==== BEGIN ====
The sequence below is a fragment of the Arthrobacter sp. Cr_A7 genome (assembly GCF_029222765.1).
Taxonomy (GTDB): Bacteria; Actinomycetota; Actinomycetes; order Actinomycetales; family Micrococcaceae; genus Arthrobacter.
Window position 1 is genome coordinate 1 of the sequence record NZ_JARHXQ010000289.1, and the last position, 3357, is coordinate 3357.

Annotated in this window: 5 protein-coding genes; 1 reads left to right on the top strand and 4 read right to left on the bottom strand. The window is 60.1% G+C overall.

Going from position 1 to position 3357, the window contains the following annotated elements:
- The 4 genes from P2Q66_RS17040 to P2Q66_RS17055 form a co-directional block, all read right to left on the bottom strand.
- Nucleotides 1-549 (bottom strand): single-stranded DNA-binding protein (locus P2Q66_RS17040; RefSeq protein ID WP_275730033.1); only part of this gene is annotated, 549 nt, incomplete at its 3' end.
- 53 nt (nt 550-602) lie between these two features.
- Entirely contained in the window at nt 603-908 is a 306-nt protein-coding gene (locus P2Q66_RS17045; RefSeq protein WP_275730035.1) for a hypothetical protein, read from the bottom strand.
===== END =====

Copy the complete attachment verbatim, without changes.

The sequence below is a fragment of the Arthrobacter sp. Cr_A7 genome (assembly GCF_029222765.1).
Taxonomy (GTDB): Bacteria; Actinomycetota; Actinomycetes; order Actinomycetales; family Micrococcaceae; genus Arthrobacter.
Window position 1 is genome coordinate 1 of the sequence record NZ_JARHXQ010000289.1, and the last position, 3357, is coordinate 3357.

Annotated in this window: 5 protein-coding genes; 1 reads left to right on the top strand and 4 read right to left on the bottom strand. The window is 60.1% G+C overall.

Going from position 1 to position 3357, the window contains the following annotated elements:
- The 4 genes from P2Q66_RS17040 to P2Q66_RS17055 form a co-directional block, all read right to left on the bottom strand.
- Nucleotides 1-549 (bottom strand): single-stranded DNA-binding protein (locus P2Q66_RS17040; RefSeq protein ID WP_275730033.1); only part of this gene is annotated, 549 nt, incomplete at its 3' end.
- 53 nt (nt 550-602) lie between these two features.
- Entirely contained in the window at nt 603-908 is a 306-nt protein-coding gene (locus P2Q66_RS17045; RefSeq protein WP_275730035.1) for a hypothetical protein, read from the bottom strand.